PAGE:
uwpResources in UWP (StaticResource / ThemeResource) and ResourceDictionary

Introduction

In the new Windows 10 Applications there are many ways to reference a resource inside XAML code or in code behind. First of all you have to declare the resources in some accessible place. The easy way is to declare a ResourceDictionary in context, let's say in the current page.

1. Resource Dictionary

Snippet from MainPage.xaml

<Page
    x:Class="MyNewApp.MainPage"
    xmlns="http://schemas.microsoft.com/winfx/2006/xaml/presentation"
    xmlns:x="http://schemas.microsoft.com/winfx/2006/xaml"
    xmlns:local="using:MyNewApp"
    xmlns:d="http://schemas.microsoft.com/expression/blend/2008"
    xmlns:mc="http://schemas.openxmlformats.org/markup-compatibility/2006"
    mc:Ignorable="d">

    <Page.Resources>
        <!-- Creates a resource dictionary in the page context -->
        <ResourceDictionary>
            <!-- This is a solid color brush resource
                 NOTE: Each resource inside a resource dictionary must have a key -->
            <SolidColorBrush x:Key="ColorRed">Red</SolidColorBrush>
        </ResourceDictionary>
    </Page.Resources>

    <!-- Using ThemeResource in here to access a resource already defined -->
    <Grid Background="{ThemeResource ColorRed}">

    </Grid>
</Page>

2. Global Resources

Resource dictionaries are accessible only inside the context they were declared, so if we intended to reference resources that are declared in one page context from another page they will not be found. So if we need global resources to be defined like the ones that comes with the framework we do it in App.xaml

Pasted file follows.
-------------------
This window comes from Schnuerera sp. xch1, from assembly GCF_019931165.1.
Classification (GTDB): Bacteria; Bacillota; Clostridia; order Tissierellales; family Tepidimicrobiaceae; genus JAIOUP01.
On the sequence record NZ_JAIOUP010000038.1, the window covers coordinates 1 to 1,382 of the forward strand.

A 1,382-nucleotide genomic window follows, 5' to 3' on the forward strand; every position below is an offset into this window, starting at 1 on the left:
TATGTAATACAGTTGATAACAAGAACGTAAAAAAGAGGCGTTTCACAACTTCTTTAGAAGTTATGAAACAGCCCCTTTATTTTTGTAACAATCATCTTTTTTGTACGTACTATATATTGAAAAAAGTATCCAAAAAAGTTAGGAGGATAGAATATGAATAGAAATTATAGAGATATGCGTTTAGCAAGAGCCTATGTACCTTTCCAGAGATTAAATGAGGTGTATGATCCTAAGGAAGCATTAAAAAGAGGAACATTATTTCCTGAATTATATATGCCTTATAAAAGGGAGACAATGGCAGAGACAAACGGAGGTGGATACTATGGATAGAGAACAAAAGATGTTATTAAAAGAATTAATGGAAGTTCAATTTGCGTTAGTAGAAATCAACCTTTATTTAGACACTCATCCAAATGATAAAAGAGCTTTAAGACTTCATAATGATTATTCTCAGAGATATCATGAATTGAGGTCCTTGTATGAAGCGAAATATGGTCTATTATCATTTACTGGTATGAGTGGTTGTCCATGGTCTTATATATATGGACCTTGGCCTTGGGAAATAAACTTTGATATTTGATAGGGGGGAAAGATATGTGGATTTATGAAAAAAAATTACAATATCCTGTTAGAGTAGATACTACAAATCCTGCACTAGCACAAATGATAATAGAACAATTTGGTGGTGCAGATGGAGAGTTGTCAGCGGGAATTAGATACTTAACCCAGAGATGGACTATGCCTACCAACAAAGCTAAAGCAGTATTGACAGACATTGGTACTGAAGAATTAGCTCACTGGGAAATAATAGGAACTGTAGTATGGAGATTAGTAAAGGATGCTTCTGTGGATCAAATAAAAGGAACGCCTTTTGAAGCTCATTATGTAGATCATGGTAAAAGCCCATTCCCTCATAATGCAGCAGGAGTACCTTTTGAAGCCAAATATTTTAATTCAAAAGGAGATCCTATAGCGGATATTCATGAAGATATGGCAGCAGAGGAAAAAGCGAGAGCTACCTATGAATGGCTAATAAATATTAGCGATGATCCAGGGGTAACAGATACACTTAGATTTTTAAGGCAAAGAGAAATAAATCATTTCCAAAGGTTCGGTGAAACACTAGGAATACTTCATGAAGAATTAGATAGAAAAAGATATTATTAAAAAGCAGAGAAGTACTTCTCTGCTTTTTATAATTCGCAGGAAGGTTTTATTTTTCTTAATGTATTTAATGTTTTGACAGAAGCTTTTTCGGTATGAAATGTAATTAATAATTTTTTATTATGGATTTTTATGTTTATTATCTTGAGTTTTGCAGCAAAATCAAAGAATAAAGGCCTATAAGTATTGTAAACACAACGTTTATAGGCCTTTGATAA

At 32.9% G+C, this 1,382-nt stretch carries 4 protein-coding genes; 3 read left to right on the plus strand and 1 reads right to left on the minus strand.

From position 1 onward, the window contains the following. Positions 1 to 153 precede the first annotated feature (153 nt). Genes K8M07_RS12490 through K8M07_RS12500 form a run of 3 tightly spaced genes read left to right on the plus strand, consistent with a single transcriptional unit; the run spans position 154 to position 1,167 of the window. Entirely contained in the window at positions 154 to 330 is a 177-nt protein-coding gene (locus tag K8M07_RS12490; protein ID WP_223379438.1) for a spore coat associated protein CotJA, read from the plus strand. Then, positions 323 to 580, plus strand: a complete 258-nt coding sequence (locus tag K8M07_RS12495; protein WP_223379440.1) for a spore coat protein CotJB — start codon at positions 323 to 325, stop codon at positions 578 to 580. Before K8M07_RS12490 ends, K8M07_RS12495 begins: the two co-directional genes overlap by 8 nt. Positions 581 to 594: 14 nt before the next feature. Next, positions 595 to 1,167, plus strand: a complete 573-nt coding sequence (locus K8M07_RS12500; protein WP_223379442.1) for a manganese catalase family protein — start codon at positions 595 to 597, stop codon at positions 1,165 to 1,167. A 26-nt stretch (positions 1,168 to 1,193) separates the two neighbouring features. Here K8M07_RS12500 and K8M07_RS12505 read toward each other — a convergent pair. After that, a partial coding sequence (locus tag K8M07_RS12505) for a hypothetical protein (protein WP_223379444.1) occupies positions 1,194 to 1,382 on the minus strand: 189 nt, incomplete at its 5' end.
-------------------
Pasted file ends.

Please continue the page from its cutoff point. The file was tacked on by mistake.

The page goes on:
Snippet from App.xaml

<Application
    x:Class="MyNewApp.App"
    xmlns="http://schemas.microsoft.com/winfx/2006/xaml/presentation"
    xmlns:x="http://schemas.microsoft.com/winfx/2006/xaml"
    RequestedTheme="Dark">

    <Application.Resources>
        <ResourceDictionary>
            <SolidColorBrush x:Key="ColorRed">Red</SolidColorBrush>
        </ResourceDictionary>
    </Application.Resources>
</Application>

This way we can access ColorRed color resource from anywere in our app. But wait, we don't want to infest that little file with all our app's resources! So we do MergedDictionaries

3. Merged Dictionaries

Almost usually things are a little bit more complex and to support scalability we should split things apart. So we can define various files containing different resources dictionaries, i.e. resources for UI controls' themes, resources for texts and so on, then we merge them all together in App.xaml file.

Snippet from App.xaml

<Application
    x:Class="MyNewApp.App"
    xmlns="http://schemas.microsoft.com/winfx/2006/xaml/presentation"
    xmlns:x="http://schemas.microsoft.com/winfx/2006/xaml"
    RequestedTheme="Dark">

    <Application.Resources>
        <ResourceDictionary>
            <ResourceDictionary.MergedDictionaries>
                <ResourceDictionary Source="/Assets/Themes/GeneralStyles.xaml"/>
                <ResourceDictionary Source="/Assets/Themes/TemplatedControls.xaml"/>
                <ResourceDictionary Source="/Assets/Strings/Texts.xaml"/>
                <ResourceDictionary Source="/Assets/Strings/ErrorTexts.xaml"/>
            </ResourceDictionary.MergedDictionaries>
        </ResourceDictionary>
    </Application.Resources>
</Application>

You can create a new dictionary file by right clicking on Asset folder [Add -> New Item]

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4. Accessing Resources

We now need to access to our declared resources, in order to do that from XAML code we use {ThemeResource ResourceKey} or {StaticResource ResourceKey}

to be continued later.